Gangtok: Sikkim native Raman Mohora became one of the first from the Himalayan state to be elected as a student leader after he became the new president of students’ union at St Stephen’s College in New Delhi.
In an exclusive interview with EastMojo, the 21-year-old third-year student of History (Hons) at the prestigious college talked about himself, what made him contest the elections and his message to students from Northeast India studying in the national capital.
Please tell us something about yourself.
I hail from Gangtok in Sikkim. I am 21 years old. I had a short stint at Tashi Namgyal Academy in Gangtok and proceeded to St Joseph’s School in Darjeeling where I completed my ICSE and ISC board exams. I am currently in my third year of study at St Stephen’s College and am pursuing a degree in History Hons. I want to place my utmost gratitude to all my teachers for being the wind beneath my wings.
What made you feel that you should contest the election?
I had been an elected member of the Students’ Union Council in my second year. Just the simple joy I derived from my experience working for the students’ union combined with the collective support I received from my friends and family gave me the strength to contest.
With the win, how are you feeling and what will you focus more at?
I am certainly very elated with the win. I have chosen to focus on the basic issues that the students have been facing with regards to washrooms, mental health and gender-related reforms. These basic issues come under our greater overarching idea to set up a system of accountability and that of consultative democracy in college. In short, to promote the welfare of the students and raise the bar.
Have you ever faced any identity crisis in Delhi or a need to fight for your place as one from the Northeast region?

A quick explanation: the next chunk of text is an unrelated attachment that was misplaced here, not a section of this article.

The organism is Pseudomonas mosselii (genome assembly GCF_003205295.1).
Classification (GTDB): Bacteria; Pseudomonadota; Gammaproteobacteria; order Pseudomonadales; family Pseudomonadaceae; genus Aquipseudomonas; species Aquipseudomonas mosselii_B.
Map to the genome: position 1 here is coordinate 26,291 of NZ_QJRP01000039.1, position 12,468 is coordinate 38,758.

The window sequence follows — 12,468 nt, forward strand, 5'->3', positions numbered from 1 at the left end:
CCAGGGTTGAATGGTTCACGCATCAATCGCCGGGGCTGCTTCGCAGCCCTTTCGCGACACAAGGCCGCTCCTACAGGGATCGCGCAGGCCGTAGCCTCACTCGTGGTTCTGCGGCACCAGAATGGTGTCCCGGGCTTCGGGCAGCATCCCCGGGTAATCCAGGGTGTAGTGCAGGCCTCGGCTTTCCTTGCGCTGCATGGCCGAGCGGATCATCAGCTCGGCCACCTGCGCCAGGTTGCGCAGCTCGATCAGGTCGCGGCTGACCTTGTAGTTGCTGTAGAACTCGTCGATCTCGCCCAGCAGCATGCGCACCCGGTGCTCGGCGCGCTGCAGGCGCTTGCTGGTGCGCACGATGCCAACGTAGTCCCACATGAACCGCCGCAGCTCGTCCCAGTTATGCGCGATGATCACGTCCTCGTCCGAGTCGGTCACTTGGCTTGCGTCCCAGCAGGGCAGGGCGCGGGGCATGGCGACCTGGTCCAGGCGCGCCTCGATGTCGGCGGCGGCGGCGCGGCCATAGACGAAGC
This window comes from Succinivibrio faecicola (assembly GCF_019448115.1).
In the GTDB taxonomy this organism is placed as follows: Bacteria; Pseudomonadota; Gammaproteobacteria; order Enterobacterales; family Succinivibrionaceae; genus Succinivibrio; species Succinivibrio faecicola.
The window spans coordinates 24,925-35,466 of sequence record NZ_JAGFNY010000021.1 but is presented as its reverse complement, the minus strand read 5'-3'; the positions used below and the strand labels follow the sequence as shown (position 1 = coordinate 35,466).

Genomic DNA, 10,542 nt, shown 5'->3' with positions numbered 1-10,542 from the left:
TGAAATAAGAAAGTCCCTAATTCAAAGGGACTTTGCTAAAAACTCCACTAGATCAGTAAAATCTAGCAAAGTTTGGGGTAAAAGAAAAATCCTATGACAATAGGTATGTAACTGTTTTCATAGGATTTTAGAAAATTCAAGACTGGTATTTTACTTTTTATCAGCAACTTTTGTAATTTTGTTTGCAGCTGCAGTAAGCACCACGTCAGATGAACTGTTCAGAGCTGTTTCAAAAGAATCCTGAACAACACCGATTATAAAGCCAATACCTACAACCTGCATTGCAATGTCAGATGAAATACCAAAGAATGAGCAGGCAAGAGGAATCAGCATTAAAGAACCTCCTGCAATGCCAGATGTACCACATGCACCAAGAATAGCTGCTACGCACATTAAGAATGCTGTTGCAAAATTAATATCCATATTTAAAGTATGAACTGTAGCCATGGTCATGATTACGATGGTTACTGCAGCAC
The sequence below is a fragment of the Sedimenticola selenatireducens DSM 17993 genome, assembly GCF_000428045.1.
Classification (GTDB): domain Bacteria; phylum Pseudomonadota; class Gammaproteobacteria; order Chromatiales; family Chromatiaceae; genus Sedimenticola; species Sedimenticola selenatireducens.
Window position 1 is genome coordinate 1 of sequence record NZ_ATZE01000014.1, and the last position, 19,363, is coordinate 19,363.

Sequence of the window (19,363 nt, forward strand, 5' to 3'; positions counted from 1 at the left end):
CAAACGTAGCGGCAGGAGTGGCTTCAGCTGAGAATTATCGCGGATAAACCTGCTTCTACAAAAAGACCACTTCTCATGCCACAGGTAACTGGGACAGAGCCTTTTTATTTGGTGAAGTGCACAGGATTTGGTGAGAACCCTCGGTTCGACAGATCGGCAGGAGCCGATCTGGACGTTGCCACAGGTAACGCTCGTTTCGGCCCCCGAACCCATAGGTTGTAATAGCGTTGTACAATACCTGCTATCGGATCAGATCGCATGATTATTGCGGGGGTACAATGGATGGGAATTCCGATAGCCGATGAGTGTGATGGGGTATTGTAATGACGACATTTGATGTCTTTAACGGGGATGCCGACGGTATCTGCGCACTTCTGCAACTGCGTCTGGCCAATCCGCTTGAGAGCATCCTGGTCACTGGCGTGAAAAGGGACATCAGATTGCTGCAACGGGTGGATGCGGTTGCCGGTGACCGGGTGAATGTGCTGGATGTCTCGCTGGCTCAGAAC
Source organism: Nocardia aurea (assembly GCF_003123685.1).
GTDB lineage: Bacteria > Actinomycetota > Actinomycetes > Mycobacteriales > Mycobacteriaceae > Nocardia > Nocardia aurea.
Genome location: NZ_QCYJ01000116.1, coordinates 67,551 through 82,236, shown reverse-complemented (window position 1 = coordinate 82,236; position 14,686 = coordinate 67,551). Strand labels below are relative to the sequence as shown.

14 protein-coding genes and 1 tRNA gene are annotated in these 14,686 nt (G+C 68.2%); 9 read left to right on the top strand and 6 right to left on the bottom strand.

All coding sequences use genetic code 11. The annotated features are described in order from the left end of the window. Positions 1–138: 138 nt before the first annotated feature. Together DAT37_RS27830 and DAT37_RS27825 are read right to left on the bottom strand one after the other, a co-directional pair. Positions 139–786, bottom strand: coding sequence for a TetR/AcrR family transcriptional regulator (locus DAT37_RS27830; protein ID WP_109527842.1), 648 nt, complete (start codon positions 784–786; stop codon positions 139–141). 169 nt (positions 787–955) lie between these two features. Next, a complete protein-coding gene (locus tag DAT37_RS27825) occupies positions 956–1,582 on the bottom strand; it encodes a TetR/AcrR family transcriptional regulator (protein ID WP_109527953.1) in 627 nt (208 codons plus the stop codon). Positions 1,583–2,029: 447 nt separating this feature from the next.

Not really. Delhi is a salad bowl and has so much diversity. If anything, Delhi has given me a sense of identity. Further, my college experience has been enriched by the sheer amount of diversity here. The people here are extremely sociable and welcoming and the faculty is also approachable. In college, it does not really matter what you speak, what you wear or where you are from — it is a space for everyone.
How much confidence has it raised in the Northeastern students there after your victory?
I hope that my election empowers other students and gives them hope to pursue whatever their goals are. I also want my election victory to be seen beyond regionalism in the greater national context of creating more well-informed and conscientious citizens. Most importantly, I hope that they get the greater message of ‘unity without uniformity’ and ‘diversity without fragmentation.’
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How challenging will it be for you and what are the hopes & aspirations from the students there from you?
I know that the journey will be long drawn and challenging. I have a strong belief in the capabilities of my cabinet and also in the faculty and students of my college. They will assist me in my endeavour to fulfil the goals that have been set. It will be a collective effort. As far as hopes and aspirations are concerned, what the students want are not luxuries but necessities that can be fulfilled.
Do you see yourself as a youth leader/young politician in future?
A leader/politician is basically a vigilant citizen. We can all strive to be so. I am not certain what is in store for me, only time will tell.
I want to pursue law after college.
Your message to the students, especially from Northeast region?
There is certainly a need for students to venture into the unknown and take the road less taken. We need more people to participate in healthy student politics. Working in a space like the students’ union would go a long way in creating honest, effective and responsible leaders for our country in the coming future.
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